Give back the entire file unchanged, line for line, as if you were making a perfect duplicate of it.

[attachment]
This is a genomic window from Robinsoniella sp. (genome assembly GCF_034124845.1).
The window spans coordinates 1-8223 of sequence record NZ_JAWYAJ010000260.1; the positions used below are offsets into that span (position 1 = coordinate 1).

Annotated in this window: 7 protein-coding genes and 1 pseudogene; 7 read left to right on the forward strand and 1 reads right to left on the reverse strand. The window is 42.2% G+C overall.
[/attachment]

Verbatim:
This is a genomic window from Robinsoniella sp. (genome assembly GCF_034124845.1).
The window spans coordinates 1-8223 of sequence record NZ_JAWYAJ010000260.1; the positions used below are offsets into that span (position 1 = coordinate 1).

Annotated in this window: 7 protein-coding genes and 1 pseudogene; 7 read left to right on the forward strand and 1 reads right to left on the reverse strand. The window is 42.2% G+C overall.